A paraglider is a soft wing and is not to be confused with a parachute. A paraglider allows us to glide through the air and not descend vertically in the way a parachute does.

Paragliding evolved from skydivers who were curious enough to try to fly their parachutes from high mountainous areas, it worked alright but the glide angle was very poor. In 1968 Dan Poynter wrote an article for Parachutist magazine reporting that ram air parachutes had been foot launched near lake Placid USA. The sport got a little more popular later in the 1980s in Europe, mainly in the Alps, where a small group of pilots carrying their ram air parachutes over their shoulders joined the local Hangglider pilots.


Today we all fly very high tech computer designed paragliders with micro lines of "Kevlar" (dental floss) 60 cells is not uncommon, glide ratio 9:1, harnesses with full protection even airbags, complete with reserve parachute(some rocket propelled).

The paraglider itself has no rigid structure, the canopy is laid out, inflated and controlled by weight shift and its brake lines, modern paragliders can be soared effortlessly on windward slopes, and flown across country in good conditions. They can not fly in as strong wind strenghts that hanggliders can, but a paraglider is more portable, a little easier to learn to fly and easier to land in small fields.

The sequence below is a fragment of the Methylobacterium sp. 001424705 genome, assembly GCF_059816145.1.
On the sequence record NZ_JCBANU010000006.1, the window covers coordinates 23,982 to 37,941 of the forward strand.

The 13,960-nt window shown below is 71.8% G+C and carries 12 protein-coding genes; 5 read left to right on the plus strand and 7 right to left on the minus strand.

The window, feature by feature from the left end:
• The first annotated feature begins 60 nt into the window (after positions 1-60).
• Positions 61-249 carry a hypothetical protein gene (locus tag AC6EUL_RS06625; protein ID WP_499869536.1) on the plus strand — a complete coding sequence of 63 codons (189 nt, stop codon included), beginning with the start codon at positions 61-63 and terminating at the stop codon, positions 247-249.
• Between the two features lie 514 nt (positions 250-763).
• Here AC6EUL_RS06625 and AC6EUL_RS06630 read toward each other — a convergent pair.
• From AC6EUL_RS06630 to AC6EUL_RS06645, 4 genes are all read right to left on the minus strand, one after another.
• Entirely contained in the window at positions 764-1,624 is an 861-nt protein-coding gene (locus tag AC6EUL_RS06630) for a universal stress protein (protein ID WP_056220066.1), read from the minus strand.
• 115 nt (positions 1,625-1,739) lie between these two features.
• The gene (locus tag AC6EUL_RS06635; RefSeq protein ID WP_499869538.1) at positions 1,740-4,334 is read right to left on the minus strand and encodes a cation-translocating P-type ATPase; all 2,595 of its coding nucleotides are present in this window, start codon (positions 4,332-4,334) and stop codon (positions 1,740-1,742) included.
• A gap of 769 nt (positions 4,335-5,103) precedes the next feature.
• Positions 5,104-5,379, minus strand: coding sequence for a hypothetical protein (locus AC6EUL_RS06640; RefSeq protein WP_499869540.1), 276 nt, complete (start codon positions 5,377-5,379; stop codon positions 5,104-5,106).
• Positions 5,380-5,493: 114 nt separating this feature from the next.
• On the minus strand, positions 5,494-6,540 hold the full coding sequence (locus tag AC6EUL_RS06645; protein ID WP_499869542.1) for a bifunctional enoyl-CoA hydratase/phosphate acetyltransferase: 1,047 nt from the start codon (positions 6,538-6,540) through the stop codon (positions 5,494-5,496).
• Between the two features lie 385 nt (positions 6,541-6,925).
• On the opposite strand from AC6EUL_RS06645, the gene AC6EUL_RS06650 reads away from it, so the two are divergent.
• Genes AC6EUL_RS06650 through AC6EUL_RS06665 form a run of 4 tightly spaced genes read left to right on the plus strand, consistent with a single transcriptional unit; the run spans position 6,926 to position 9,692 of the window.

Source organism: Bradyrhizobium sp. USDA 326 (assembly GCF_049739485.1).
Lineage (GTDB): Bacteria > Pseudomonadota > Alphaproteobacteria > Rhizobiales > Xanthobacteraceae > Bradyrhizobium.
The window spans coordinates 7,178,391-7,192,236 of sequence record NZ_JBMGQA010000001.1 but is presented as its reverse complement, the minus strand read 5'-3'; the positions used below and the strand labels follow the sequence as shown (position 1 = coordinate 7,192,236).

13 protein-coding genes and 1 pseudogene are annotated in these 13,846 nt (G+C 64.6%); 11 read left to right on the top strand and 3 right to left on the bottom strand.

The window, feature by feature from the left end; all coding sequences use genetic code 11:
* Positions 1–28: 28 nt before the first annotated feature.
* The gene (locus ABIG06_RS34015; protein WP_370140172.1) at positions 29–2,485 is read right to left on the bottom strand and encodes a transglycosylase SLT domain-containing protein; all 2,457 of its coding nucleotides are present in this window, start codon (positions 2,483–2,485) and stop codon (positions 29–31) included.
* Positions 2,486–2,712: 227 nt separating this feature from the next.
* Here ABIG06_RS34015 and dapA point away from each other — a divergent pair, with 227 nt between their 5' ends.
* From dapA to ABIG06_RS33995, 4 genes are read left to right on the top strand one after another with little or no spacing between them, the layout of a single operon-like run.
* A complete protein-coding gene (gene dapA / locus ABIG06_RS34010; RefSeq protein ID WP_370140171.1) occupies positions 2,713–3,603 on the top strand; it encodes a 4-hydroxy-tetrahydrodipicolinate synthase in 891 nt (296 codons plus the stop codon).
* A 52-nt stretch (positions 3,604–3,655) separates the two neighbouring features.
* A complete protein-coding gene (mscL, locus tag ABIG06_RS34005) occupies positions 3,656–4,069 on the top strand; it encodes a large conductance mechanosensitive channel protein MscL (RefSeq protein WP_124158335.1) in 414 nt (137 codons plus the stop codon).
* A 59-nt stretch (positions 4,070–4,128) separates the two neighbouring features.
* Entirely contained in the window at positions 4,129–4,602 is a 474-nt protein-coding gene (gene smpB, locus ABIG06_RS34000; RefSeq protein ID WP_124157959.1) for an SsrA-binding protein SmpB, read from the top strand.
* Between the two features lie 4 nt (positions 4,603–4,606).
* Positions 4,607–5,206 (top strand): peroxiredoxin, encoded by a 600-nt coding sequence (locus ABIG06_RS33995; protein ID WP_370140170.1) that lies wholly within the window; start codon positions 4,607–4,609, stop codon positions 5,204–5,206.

Licensing Requirements

Paragliders are exempt from any pilot licensing requirements when operated internally in Ireland, i.e. used for recreational pleasure flying and not used for hire or reward i.e. commercial tandem flight or commercial aerial photography. Read Our Sites page and contact the IPPHA Sites Officer for advice.

The fact that there is no licence requirements does not give us the freedom to do what we like. We are all bound by Irish Airlaw in just the same way road users are by the Road Traffic Act. We would emphasise that both the IPPHA and the Irish Aviation Authority strongly recommend that no one should fly or attempt to fly these aircraft without receiving a full course of approved training. Failure to receive such training may result in serious injury or loss of life, as well as damage to aircraft and property.